• giving parents and carers opportunities to play an active and valued role in their child’s education
  • making parents and carers feel welcome
  • encouraging parents and carers to inform school of any difficulties they perceive their child may be having or other needs the child may have which need addressing
  • instilling confidence that the school will listen and act appropriately
  • focusing on the child’s strengths as well as areas of additional need
  • allowing parents and carers opportunities to discuss ways in which they and the school can help their child
  • agreeing targets for all pupils, in particular, those not making expected progress and, for some pupils identified as having special educational needs, involving parents in the drawing-up and monitoring progress against these targets
  • keeping parents and carers informed and giving support during assessment and any related decision-making process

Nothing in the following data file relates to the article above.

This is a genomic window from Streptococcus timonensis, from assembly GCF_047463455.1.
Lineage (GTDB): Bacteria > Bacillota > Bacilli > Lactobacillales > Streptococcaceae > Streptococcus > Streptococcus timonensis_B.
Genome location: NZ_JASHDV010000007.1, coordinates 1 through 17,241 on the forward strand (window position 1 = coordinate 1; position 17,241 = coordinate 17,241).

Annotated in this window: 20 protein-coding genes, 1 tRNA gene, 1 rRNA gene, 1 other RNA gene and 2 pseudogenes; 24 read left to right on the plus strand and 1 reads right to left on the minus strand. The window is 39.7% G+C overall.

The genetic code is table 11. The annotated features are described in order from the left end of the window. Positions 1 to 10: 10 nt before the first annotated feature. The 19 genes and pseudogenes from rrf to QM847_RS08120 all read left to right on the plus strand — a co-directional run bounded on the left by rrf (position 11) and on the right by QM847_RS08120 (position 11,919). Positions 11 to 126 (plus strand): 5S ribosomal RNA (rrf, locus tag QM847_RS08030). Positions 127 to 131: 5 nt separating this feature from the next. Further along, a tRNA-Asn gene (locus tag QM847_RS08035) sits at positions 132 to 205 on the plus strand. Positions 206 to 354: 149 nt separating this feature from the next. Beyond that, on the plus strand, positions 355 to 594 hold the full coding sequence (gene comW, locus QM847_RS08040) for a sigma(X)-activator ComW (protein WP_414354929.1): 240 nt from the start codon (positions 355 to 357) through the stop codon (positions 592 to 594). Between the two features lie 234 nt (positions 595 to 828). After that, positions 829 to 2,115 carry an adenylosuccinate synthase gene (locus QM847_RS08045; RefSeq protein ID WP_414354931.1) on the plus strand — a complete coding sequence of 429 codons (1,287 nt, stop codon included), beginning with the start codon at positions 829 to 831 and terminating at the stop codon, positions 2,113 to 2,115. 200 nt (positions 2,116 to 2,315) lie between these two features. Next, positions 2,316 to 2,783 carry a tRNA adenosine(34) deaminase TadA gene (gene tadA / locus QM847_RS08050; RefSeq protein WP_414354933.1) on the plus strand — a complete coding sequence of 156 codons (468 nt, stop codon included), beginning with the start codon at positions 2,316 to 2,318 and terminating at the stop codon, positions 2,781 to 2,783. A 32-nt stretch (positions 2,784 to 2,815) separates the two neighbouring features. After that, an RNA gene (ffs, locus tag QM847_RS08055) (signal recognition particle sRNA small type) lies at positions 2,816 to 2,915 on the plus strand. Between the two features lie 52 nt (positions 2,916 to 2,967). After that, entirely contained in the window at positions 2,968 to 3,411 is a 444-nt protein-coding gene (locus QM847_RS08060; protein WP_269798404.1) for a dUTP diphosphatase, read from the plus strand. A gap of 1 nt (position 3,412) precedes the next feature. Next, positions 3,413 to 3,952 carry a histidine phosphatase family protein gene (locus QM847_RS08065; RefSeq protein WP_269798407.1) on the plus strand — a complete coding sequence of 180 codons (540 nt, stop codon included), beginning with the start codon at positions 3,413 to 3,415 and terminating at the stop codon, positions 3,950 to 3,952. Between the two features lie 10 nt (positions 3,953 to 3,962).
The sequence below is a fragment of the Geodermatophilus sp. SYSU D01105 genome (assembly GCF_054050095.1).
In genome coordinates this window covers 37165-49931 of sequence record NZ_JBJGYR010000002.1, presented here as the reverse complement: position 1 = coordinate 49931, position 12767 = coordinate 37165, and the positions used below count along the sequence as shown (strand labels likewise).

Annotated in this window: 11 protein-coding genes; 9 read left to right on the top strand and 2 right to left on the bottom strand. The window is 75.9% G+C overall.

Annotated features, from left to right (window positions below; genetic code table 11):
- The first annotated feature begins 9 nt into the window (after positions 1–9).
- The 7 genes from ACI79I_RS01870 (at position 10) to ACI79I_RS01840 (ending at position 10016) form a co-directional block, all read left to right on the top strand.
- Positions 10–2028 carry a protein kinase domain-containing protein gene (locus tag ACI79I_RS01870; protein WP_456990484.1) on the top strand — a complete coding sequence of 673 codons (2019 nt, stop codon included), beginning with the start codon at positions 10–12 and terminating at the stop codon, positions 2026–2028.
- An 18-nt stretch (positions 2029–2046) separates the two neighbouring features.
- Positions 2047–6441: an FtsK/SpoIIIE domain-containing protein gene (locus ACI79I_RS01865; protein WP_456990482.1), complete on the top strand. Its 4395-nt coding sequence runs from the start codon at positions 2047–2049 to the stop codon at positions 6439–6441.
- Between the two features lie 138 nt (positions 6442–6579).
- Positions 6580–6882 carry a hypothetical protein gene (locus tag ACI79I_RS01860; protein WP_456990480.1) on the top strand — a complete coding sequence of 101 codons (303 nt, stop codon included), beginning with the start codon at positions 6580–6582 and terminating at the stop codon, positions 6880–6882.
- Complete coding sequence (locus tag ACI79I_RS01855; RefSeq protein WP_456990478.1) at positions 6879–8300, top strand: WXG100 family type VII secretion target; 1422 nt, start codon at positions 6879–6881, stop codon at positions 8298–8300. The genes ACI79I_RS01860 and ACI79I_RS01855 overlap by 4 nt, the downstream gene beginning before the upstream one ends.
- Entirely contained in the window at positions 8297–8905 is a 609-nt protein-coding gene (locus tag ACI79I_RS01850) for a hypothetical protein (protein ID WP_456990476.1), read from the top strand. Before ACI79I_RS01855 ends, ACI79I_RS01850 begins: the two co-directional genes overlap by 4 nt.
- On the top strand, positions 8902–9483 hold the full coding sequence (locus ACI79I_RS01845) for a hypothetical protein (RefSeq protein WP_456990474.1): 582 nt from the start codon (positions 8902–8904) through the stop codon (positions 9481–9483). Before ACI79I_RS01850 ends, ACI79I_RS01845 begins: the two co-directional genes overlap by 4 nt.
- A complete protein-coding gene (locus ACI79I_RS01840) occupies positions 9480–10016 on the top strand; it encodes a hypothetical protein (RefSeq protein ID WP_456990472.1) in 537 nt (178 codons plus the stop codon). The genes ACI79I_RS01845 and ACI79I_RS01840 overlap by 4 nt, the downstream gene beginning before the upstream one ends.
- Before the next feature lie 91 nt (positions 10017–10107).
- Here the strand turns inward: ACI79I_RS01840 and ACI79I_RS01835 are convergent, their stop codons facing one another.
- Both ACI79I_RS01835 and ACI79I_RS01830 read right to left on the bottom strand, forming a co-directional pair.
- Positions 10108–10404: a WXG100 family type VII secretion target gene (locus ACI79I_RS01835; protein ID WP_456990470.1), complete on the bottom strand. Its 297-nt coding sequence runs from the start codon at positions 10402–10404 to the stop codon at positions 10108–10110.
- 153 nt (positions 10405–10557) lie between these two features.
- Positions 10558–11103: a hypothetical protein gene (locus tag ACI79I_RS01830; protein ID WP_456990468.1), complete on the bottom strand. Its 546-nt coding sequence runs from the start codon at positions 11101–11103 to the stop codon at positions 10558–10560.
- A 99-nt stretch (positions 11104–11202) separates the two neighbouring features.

• making parents and carers aware of the Parent Partnership services (SENDIASS)available as part of the Local Offer.
  • providing all information in an accessible way, including, where necessary, translated information for parents with English as an Additional Language.
  • A parent forum also meets at the school, an integral part to the school’s continued development.
What do I I do if I want to make a complaint?

The Acadamy's complaints procedure can be found on our website:

http://www.thistleyhoughacademy.org.uk/academy-policies/

What other support Is available to parents and how can I contact them?

SEND Information, Advice & Support Service (SENDIASS)

Tel: (01782) 234701 or 234847

E-mail: iass@stoke.gov.uk

Web: www.sendiass-stoke.co.uk

 

Stoke-on-Trent Safeguarding Children Board

Tel: (01782) 235100

E-mail: co-operativeworking.enquiries@stoke.gov.uk

Web: http://www.safeguardingchildren.stoke.gov.uk/ccm/portal/

 

Special Educational Needs Assessment and Monitoring Service (SENMAS)

Tel: (01782) 231863

email: SENMAS@stoke.gov.uk

Reviews

Sign in to write a review

Back to top